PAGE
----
Allen Green, the writer of the 2010 Orwell Prize-longlisted blog Jack of Kent, said of Singh’s appeal: “His victory is cheering, but for him to have got here has been a complex, depressing, and obscenely expensive journey.

“This is not an example of the English libel laws working. Instead it is a horrifying example of how bad they really are. For him to have to struggle to win in this way signals the urgent need for libel reform.”

Evan Harris, the Liberal Democrat MP who has led the cross-party parliamentary campaign for reform, welcomed the judgment but said it was no substitute for libel reform. He said: “The political parties must now all commit to reform of the law to free scientific speech and responsible journalism from the threat of penury.”

The ruling, by England’s two senior judges, the lord chief justice of England and the master of the rolls, together with Lord Justice Smedley, was scathing of the way the BCA began libel proceedings against Singh rather than taking up the Guardian’s offer of a right to reply. It acknowledged that the action had a “chilling effect on public debate” which it described as a “surprising consequence of laws designed to protect reputation”.

It said the BCA’s actions had created the “unhappy impression” that “it is an endeavour by the BCA to silence one of its critics”.

In a development which would strengthen the position of any science or health writer facing libel threats, the judges also made it clear that they believed court was not the place to settle scientific controversies. They wanted to avoid “an Orwellian ministry of truth” in which an author had to prove in court what he had asserted.

The case has led to a campaign to raise awareness of Britain’s libel laws, which many consider to be among the most anti-free speech in the world.

The BCA posted a statement on its website today saying it was not its intention to suppress free speech and it was simply seeking to clear its name. It was considering whether to seek permission to appeal to the supreme court in the light of what it described as a disappointing ruling.

Richard Brown, the group’s president, said: “This is not the end of the road.”

A Question For Parliament – Are You Listening, Bob?

BOB SPINK, our local MP, is keen to ask questions in parliament. Well, here is a pertinent question that needs to be asked on behalf of many of his married female constituents:-

Why are married women, who have elected to forgo any entitlement to unemployment benefits by choosing to pay the old ‘B’ Rate, Married Woman’s stamp, now being prevented by this government’s pension reforms from being able to purchase Class 3 contributions to top-up their state pension entitlement?

Prior to 1975, married women were given the opportunity of reducing their National Insurance contributions to assist their families in making ends meet – on the understanding that the reduced rate would not permit them to claim state benefits should they find themselves out of work.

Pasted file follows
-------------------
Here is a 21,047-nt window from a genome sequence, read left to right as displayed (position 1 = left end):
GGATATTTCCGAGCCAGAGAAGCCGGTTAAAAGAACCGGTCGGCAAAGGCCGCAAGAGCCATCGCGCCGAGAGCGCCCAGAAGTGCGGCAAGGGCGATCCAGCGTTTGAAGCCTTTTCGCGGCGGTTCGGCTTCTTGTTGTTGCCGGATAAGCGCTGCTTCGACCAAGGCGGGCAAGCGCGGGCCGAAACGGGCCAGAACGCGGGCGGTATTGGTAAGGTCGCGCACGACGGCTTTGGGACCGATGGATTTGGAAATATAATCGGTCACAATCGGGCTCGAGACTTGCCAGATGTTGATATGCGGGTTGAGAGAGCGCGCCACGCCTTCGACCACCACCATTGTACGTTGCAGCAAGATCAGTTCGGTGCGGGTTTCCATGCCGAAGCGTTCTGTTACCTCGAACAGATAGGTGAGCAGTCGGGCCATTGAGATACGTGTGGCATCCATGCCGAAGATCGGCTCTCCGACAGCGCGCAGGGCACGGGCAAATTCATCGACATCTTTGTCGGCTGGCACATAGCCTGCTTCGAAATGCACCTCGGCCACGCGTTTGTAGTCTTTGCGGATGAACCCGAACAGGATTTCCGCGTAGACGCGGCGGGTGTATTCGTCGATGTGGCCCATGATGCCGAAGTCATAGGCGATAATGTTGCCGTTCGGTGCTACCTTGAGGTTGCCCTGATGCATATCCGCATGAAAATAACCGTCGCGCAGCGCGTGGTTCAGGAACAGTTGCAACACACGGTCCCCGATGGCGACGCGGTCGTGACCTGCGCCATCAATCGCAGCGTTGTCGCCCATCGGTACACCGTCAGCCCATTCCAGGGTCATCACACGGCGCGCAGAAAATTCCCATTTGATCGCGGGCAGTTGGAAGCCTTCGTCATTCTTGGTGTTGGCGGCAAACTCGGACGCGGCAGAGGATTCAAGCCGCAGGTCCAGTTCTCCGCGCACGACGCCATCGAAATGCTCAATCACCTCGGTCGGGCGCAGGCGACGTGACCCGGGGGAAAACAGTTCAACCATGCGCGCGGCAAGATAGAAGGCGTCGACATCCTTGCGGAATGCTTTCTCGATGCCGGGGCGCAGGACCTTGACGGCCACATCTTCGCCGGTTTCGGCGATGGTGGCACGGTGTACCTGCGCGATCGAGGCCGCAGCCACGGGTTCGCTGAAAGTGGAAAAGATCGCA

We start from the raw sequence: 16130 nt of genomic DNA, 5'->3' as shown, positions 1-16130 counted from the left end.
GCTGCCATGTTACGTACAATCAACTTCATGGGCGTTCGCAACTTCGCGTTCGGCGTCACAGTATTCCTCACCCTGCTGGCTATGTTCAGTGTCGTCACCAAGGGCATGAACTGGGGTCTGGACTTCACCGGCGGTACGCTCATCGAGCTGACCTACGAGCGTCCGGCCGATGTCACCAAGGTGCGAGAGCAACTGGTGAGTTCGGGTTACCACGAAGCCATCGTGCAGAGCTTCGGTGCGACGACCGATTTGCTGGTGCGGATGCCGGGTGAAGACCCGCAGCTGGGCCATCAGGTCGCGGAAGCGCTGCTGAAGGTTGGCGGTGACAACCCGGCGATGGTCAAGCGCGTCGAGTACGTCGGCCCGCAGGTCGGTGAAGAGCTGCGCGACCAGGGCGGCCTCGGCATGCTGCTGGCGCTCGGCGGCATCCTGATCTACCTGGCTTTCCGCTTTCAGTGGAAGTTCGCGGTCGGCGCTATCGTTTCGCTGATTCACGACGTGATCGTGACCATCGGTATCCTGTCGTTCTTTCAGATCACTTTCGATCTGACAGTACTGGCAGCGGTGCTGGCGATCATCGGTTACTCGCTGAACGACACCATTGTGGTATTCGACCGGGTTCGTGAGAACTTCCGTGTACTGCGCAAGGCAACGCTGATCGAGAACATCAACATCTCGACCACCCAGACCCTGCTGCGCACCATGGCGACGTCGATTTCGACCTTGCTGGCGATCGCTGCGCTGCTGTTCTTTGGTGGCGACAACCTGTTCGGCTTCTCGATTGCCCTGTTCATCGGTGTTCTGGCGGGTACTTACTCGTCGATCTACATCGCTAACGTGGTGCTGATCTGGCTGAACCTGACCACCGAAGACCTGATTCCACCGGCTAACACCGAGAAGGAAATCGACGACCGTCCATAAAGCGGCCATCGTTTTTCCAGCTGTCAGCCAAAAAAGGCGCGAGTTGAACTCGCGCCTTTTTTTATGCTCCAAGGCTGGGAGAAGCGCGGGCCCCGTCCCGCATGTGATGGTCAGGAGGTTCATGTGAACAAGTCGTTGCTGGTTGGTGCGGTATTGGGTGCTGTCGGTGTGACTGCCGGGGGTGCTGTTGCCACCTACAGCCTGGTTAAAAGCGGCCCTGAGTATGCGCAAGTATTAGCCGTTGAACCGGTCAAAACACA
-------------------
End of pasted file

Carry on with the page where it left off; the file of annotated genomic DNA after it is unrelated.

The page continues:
Many responsible wives, on small, part-time incomes, took-up the offer reasoning that – in the absence of any other advice – their contribution would still entitle them to NHS treatment (true) and a full state pension when they retired (false). It now transpires that someone retiring next year, despite being employed full-time for over 40 years and never being in a position to claim state benefits, will be entitled to around just £20 per week.

On the other hand, a female who has enjoyed state benefits throughout their working lives, and never worked, will ‘retire’ on a full state pension.

The anomaly, which needs to be addressed immediately by this government, goes to the heart of what is fair in a modern society.

Currently, married women on the old ‘B’ Rate stamp, can claim against their husband’s contributions to ensure they receive a ‘60% Pension;’ but they can only do that when he retires.

Had the couple not married, spent their lives on benefits and never worked: both would receive a full state pension when they reached retirement age.

Cheque Guarantee Cards To Be Scrapped By Banks

(Daily Mail) – ONE OF THE BIGGEST BANKS has sounded the death knell for the cheque guarantee card, with rivals set to follow its lead.

Santander, owner of Abbey and Alliance & Leicester, said yesterday that all of its new debit cards will not carry the popular ‘guarantee’.

Rival banks will do the same in the coming months, leaving small businesses which rely on cheques exposed to fraud and financial loss.

At present, most debit cards include a ‘cheque guarantee’ logo on the back.

It features an image of William Shakespeare’s head and usually states it is guaranteed for about £100 or sometimes for up to £250.

This means that anybody from a milkman to a small hotel knows that the cheque is approved by the bank for this amount.

Latest figures from the Payments Council, an umbrella group for British banks and building societies, said four million people regularly use cards to guarantee their cheques.

But in a further sign of the decline of the payment method, months ago the council said that it is going to axe the cheque guarantee service from the end of June next year.

Yesterday Santander, which has around eight million current account customers, announced new debit cards will not include the cheque guarantee logo.

A spokesman for the Spanish firm said it has decided to start replacing all cards when they come up for renewal.

A card typically lasts for up to three years.

‘In light of the need to replace around five million debit cards which have a cheque guarantee logo, Santander is taking a phased approach to make this task more manageable,’ the spokesman added.